Joan Fontaine, one of the few surviving stars of the 1930s, is Turner Classic Movies’ "Summer Under the Stars" star today, Tuesday, August 6, 2013. I’m posting this a little late in the game: TCM has already shown six Joan Fontaine movies, including the first-rate medieval adventure Ivanhoe and the curious marital drama The Bigamist, directed by and co-starring Ida Lupino, and written by Collier Young — husband of both Fontaine and Lupino (at different times). Anyhow, TCM has quite a few more Joan Fontaine movies in store. (Photo: Joan Fontaine publicity shot ca. 1950.) (TCM schedule: Joan Fontaine movies.)
As far as I’m concerned, Joan Fontaine was one of the best actresses of the studio era. She didn’t star in nearly as many movies as sister Olivia de Havilland, perhaps because while de Havilland was an up-and-coming star at Warner Bros. in the second half of the 1930s, Fontaine was stuck as a minor leading lady at the less hectic RKO. And in the early ’40s, while de Havilland remained busy working at and fighting with Warners, Fontaine was under contract to independent producer David O. Selznick, who generally kept his performers (Ingrid Bergman, Jennifer Jones, and Gregory Peck, among them) attached to prestigious productions, whether his own or at the major Hollywood studios.
’Gunga Din’: Colonialist classic
One of Joan Fontaine’s RKO movies, in fact, is on right now: George Stevens’ big-budget adventure comedy-drama Gunga Din (1939), officially based on Rudyard Kipling’s poem, but actually a reboot of Ben Hecht and Charles MacArthur’s The Front Page, with Douglas Fairbanks Jr. in the Pat O’Brien / Rosalind Russell (His Girl Friday) / Jack Lemmon / Kathleen Turner (Switching Channels) role; the Cary Grant and Victor McLaglen combo in the Adolphe Menjou / Cary Grant (again, in His Girl Friday) / Walter Matthau / Burt Reynolds role; and Joan Fontaine in the Mary Brian / Ralph Bellamy / Susan Sarandon / Christopher Reeve role.
Gunga Din is usually considered one of the best, most rousing adventure Hollywood classics, on a par with Michael Curtiz and William Keighley’s The Adventures of Robin Hood and William A. Wellman’s Beau Geste. Personally, I’ve never been a fan of the film (or of Beau Geste, for that matter). Grant, McLaglen, and Fairbanks Jr.’s antics are too Saturday matinee for my taste, Fontaine is totally wasted as The Girl, and the portrayal of British colonialists as saviors of dark-skinned natives comes across as more than a little obnoxious. I guess I should add that Gunga Din — Sam Jaffe, covered in brown makeup — doesn’t seem to have an equivalent character in The Front Page. He’s the loyal dog, ever faithful to his human masters.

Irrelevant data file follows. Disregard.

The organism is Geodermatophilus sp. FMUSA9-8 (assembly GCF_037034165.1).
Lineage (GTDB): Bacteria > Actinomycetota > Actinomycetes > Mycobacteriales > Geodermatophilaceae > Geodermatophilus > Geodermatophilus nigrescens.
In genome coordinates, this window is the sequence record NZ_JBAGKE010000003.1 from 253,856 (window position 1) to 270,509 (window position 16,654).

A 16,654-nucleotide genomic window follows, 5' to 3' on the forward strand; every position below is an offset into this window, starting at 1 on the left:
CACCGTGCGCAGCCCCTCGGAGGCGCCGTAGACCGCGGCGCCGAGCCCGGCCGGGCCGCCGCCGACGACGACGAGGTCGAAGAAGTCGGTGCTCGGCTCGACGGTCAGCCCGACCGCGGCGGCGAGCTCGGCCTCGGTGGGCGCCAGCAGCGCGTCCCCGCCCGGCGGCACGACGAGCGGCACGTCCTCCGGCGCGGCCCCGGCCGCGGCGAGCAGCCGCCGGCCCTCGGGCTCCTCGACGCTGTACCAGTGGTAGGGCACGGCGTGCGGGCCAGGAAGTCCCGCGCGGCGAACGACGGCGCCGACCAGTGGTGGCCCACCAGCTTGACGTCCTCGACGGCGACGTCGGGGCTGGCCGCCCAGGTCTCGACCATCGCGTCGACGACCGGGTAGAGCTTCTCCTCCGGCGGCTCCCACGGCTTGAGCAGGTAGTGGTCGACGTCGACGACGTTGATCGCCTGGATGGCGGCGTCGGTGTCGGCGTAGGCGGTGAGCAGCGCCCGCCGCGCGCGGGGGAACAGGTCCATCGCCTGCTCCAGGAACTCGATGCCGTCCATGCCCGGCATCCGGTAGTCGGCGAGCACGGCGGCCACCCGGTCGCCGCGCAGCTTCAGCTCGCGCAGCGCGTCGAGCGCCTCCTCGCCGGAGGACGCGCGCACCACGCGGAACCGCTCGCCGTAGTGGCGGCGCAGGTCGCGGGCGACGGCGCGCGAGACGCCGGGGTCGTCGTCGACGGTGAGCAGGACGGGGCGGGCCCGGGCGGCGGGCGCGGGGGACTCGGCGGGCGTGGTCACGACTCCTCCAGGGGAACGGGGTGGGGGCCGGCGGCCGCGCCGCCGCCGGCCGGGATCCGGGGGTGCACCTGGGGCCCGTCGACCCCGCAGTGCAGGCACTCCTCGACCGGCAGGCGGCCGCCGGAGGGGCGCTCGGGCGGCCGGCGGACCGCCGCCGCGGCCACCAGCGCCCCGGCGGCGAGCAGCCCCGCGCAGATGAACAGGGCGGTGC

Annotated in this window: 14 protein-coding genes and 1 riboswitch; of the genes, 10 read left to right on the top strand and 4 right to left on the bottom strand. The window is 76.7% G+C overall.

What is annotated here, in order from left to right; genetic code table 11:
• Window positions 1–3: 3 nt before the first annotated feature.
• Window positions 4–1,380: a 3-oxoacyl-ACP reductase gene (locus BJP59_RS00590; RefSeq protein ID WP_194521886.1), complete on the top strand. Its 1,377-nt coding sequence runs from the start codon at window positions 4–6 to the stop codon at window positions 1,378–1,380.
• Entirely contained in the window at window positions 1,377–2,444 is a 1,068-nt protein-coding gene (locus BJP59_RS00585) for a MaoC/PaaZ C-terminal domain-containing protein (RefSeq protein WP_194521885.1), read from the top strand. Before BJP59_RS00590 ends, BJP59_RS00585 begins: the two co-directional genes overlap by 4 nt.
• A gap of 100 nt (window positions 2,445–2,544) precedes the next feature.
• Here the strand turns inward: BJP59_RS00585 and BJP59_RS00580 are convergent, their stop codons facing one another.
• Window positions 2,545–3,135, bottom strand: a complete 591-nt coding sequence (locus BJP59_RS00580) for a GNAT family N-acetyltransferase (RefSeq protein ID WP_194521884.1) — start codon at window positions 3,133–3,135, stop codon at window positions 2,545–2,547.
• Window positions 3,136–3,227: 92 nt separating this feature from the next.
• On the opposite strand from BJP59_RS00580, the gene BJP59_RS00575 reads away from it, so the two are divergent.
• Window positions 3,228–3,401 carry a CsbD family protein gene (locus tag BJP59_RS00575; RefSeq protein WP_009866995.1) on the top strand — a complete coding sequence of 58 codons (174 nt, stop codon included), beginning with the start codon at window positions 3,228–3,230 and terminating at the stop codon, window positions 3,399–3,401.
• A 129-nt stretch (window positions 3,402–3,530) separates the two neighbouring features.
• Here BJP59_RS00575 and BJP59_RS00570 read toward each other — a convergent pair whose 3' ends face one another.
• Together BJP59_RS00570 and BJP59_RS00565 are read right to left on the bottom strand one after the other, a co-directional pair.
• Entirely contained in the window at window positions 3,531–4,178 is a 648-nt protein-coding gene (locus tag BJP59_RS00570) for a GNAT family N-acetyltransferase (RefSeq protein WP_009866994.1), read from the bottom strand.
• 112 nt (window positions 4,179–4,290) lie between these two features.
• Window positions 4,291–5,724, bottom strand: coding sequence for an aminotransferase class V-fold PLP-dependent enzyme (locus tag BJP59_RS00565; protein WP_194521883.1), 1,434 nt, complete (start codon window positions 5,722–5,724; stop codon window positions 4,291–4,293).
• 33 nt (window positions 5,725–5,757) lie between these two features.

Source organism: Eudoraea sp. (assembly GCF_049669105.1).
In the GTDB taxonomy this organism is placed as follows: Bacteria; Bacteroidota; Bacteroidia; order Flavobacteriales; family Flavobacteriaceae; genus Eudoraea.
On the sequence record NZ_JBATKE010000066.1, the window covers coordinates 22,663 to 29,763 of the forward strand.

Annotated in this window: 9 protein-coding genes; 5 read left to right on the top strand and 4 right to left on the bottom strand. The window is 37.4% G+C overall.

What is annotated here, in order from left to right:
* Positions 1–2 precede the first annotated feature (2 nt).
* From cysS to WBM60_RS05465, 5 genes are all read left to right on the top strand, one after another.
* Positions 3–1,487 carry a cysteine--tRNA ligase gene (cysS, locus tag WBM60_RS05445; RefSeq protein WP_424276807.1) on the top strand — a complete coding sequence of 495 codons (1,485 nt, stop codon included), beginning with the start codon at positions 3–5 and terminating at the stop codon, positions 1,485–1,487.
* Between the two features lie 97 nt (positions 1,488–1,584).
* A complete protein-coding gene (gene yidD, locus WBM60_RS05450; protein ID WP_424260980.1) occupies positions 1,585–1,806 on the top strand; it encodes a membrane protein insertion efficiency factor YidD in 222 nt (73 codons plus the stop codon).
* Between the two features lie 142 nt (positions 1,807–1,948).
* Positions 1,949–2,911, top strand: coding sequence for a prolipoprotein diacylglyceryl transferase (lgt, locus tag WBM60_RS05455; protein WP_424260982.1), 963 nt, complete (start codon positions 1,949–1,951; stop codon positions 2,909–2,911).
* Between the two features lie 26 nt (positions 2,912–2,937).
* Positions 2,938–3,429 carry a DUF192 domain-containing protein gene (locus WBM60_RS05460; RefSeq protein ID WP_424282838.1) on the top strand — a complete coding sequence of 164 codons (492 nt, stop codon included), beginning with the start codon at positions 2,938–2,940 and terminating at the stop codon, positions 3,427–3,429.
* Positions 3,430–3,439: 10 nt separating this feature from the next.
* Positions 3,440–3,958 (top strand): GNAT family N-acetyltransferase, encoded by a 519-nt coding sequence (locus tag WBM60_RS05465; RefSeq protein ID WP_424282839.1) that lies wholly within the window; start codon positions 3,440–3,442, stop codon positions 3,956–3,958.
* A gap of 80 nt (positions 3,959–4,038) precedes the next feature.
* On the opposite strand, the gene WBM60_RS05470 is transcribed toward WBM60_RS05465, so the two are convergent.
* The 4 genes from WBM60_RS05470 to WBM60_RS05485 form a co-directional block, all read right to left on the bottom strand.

Joan Fontaine and Alfred Hitchcock double bill: ’Suspicion’ and ’Rebecca’
Gunga Din will be followed by two Alfred Hitchcock movies starring Joan Fontaine: Suspicion (1941) and Rebecca (1940). The former earned Fontaine a Best Actress Academy Award, which many see as compensation for the fact that she didn’t win the previous year for the latter movie. But compensation or no, sister Olivia de Havilland was none too happy, as she was herself a Best Actress nominee for Mitchell Leisen’s Paramount release Hold Back the Dawn. Now, Suspicion is generally considered a minor Hitchcock effort, marred by a silly (and much too abrupt) happy ending. Joan Fontaine, however, is just fine in a role similar to the one in Rebecca. Now, whether Fontaine actually deserved the Best Actress Oscar in a year that had The Little Foxes’ Bette Davis among her competitors is something else. (See also: “Olivia de Havilland Joan Fontaine feud.”)
Somewhat dismissed by those into the auteur theory, in my view Rebecca is actually one of Hitchcock’s most accomplished and most atmospheric efforts. Producer David O. Selznick provided his British import with the best Hollywood could offer, and the result is near-brilliant film, from the performances (Joan Fontaine, Laurence Olivier, Judith Anderson, Florence Bates) to George Barnes’ brooding cinematography, Lyle R. Wheeler’s art direction, and Franz Waxman’s music. The screenplay / adaptation is by Robert E. Sherwood, Joan Harrison, Philip MacDonald, and Michael Hogan.
Of course, whether or not Rebecca was the Best Picture of 1940 is debatable; having said that, its Oscar was fully deserving — Selznick’s second in a row, following his Gone with the Wind triumph the year before. Among those vying for the role of the timid "I" de Winter were Vivien Leigh, Olivier’s wife at the time ("hopping right from Scarlett into the part of the girl," wrote Selznick, "with very little preparation and she was terrible"); Margaret Sullavan; Loretta Young; Anne Baxter; and Fontaine’s sister Olivia de Havilland. It was at that time that Joan Fontaine became a Selznick contract player. (Regarding Joan Fontaine’s Rebecca test, Alma Reville Hitchcock and Joan Harrison felt she "was too coy and simpering to a degree that it was intolerable … and that her voice was extremely irritating." Both Reville Hitchcock and Harrison felt that Anne Baxter would be the better choice.)
Of interest: Rebecca is based on Daphne du Maurier’s novel, which itself has been accused of having been plagiarized from Brazilian author Carolina Nabuco’s A Sucessora ("The Successor"). A highly popular 1978 Brazilian miniseries starred national TV icon Susana Vieira in Joan Fontaine’s Rebecca role.
David O. Selznick, Alma Hitchcock, and Joan Harrison quotes regarding Vivien Leigh and Joan Fontaine: Ronald Haver’s David O. Selznick’s Hollywood.
["Joan Fontaine Today" continues on the next page. See link below.]